Invariably, the virtue of concision also produces blind spots. The rich problem-oriented economic history of the 1970s, typified by Rainer Fremdling, Reinhard Spree, and Knut Borchardt, receives all too little attention. For a masterly synthesis of the political economy of railroads, readers should consult Dieter Ziegler's Eisenbahnen und Staat im Zeitalter der Industrialisierung (Stuttgart, 1996). Similarly, Roth provides an illuminating discussion of the Rothschilds' international banking network and its impact on railroad construction, but this section cannot satisfactorily serve as a proxy for either the role of railroads in modern commercial banking or with mid-century banking politics, which was so crucial for the political reconstitution of the Wirtschaftsbürgertum. Finally, the concluding chapter ends too peremptorily with the First World War. Although there is no disputing the author's thesis that automobility and air travel best characterize the twentieth century, the significance of rail transport after 1918 warranted more careful analysis. Railroads in the Second World War, for example, played a decisive role in military planning. One thinks, too, of Raul Hilberg's meditations on railroad networks, timetables, and bureaucracies that made possible Nazi designs of genocide. But even for the post-1945 world, this reader would have appreciated a fuller evaluation of railroads' role in population movements, urban planning, tourism, and the other key categories of the study. The study shuts the door in the 1920s, but the decline of railroads is a complex issue that merited more consideration.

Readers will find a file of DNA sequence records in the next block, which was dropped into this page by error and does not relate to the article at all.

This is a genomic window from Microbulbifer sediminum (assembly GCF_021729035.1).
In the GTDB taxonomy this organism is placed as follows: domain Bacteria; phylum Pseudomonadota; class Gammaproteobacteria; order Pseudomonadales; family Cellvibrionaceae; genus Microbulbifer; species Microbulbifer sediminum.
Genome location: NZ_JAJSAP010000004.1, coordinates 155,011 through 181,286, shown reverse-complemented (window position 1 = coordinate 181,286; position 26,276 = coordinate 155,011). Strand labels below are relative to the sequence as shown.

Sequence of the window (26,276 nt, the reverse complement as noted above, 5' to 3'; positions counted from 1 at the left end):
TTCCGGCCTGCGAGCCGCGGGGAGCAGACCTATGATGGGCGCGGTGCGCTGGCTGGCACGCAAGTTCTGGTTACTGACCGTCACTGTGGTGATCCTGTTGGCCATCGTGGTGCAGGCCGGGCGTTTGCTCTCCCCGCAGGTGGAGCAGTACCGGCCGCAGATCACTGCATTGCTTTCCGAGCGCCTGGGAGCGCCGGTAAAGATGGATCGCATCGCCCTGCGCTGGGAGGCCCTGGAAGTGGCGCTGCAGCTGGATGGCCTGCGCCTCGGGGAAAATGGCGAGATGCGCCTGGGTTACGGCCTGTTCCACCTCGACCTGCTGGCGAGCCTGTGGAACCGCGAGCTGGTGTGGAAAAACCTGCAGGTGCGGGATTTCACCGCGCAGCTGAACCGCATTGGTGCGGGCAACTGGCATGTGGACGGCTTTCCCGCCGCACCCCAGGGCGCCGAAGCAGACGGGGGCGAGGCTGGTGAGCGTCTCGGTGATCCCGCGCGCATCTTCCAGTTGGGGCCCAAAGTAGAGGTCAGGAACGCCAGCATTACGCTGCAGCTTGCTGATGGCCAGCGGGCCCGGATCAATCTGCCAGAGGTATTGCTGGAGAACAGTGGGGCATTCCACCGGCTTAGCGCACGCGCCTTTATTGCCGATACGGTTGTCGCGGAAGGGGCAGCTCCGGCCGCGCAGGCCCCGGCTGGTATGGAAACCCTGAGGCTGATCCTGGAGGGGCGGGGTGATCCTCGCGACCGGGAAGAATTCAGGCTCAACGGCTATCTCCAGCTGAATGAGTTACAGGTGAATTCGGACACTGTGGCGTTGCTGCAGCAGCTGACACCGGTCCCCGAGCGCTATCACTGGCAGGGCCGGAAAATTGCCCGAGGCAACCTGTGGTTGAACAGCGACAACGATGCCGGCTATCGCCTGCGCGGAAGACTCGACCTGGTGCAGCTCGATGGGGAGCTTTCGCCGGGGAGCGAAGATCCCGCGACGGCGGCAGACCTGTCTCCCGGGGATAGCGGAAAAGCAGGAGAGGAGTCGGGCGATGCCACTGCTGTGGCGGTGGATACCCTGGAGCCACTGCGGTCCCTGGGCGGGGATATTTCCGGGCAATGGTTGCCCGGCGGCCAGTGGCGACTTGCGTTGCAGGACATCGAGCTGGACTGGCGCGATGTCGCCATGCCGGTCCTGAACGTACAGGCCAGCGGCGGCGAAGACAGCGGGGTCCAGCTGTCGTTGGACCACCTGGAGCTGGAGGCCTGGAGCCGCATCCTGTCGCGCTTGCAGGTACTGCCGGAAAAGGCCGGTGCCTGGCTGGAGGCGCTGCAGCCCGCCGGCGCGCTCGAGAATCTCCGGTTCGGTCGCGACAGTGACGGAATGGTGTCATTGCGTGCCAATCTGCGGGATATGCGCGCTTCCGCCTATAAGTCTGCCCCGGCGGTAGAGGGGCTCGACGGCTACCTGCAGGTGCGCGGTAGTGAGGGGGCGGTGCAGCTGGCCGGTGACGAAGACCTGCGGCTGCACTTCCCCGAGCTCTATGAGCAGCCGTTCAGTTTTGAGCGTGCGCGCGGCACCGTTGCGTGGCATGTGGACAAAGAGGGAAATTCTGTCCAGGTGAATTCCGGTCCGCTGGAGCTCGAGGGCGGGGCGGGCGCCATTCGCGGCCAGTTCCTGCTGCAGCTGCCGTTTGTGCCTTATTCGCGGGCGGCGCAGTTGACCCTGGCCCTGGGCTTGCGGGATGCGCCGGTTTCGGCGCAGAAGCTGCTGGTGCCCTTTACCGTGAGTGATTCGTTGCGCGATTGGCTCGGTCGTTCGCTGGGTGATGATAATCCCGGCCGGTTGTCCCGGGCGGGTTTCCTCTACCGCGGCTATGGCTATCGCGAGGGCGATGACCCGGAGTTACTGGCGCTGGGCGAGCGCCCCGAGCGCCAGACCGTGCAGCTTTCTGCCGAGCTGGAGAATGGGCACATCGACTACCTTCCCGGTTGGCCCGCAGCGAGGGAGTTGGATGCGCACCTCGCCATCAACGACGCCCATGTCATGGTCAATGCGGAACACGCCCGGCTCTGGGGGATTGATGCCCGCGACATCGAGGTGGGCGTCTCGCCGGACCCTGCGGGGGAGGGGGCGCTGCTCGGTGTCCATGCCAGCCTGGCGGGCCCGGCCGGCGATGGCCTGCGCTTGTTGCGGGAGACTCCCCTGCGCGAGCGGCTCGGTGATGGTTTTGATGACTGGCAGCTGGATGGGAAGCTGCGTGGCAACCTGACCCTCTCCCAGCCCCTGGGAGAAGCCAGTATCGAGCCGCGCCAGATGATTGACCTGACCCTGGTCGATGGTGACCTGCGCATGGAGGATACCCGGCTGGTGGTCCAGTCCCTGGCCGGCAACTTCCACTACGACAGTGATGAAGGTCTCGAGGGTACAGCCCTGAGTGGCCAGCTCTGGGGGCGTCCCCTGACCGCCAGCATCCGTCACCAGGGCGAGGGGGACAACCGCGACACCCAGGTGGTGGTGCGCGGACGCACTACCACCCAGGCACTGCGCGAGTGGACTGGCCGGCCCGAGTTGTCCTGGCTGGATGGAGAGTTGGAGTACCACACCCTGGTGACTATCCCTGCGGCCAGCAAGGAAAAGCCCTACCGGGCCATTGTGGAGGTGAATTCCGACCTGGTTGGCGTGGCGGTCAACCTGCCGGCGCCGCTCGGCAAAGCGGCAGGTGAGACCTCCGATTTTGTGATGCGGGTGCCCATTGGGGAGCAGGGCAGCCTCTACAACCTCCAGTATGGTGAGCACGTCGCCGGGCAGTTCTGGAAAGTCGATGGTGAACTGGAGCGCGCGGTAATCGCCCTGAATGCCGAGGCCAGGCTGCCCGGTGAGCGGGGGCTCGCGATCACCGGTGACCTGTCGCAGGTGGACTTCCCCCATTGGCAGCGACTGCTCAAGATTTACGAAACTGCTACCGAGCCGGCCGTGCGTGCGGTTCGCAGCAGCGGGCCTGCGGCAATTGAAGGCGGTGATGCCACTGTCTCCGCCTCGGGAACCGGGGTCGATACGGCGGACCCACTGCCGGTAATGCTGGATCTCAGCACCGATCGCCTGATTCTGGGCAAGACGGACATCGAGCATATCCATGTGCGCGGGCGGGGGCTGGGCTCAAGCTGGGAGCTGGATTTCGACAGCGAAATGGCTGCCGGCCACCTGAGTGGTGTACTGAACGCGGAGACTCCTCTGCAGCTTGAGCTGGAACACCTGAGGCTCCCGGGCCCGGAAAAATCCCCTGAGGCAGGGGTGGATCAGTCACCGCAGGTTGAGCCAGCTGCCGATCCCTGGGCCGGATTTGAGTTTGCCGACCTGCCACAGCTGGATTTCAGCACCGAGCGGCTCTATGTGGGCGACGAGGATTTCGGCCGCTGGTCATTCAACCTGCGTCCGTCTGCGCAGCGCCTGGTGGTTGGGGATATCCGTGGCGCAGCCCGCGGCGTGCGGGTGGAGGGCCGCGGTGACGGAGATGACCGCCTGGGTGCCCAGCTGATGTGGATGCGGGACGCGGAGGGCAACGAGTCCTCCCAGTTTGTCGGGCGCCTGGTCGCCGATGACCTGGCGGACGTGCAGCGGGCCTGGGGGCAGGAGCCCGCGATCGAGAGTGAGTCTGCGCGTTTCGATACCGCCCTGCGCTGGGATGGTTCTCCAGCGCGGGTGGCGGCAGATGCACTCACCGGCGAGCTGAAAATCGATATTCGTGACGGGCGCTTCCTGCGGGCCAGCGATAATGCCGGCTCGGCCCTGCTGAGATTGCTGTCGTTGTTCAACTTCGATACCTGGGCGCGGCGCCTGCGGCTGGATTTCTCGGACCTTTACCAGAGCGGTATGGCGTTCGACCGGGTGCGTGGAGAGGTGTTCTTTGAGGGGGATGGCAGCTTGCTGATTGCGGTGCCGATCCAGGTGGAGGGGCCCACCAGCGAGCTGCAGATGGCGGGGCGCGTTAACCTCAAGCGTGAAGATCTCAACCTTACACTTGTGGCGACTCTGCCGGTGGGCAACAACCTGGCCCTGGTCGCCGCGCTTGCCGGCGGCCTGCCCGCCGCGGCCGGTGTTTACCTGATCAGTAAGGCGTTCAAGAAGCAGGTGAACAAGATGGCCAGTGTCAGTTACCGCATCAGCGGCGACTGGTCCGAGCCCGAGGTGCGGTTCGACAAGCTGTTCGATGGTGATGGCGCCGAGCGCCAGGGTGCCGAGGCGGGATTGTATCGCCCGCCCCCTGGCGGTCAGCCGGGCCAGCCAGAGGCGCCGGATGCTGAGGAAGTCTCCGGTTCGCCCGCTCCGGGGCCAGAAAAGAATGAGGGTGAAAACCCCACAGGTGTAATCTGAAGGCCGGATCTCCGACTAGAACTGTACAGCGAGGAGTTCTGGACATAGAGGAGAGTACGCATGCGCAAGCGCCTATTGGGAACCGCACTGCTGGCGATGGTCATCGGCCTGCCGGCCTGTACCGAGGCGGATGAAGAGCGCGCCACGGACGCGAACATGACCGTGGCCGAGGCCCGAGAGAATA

Such remarks, though, are quibbles about a work that should be recommended to both experts and general readers. The former will find new material and comparative perspectives with which to reformulate old questions. The latter will be treated to a well written survey that does justice to the overarching protean subject of railroad transport.

James Brophy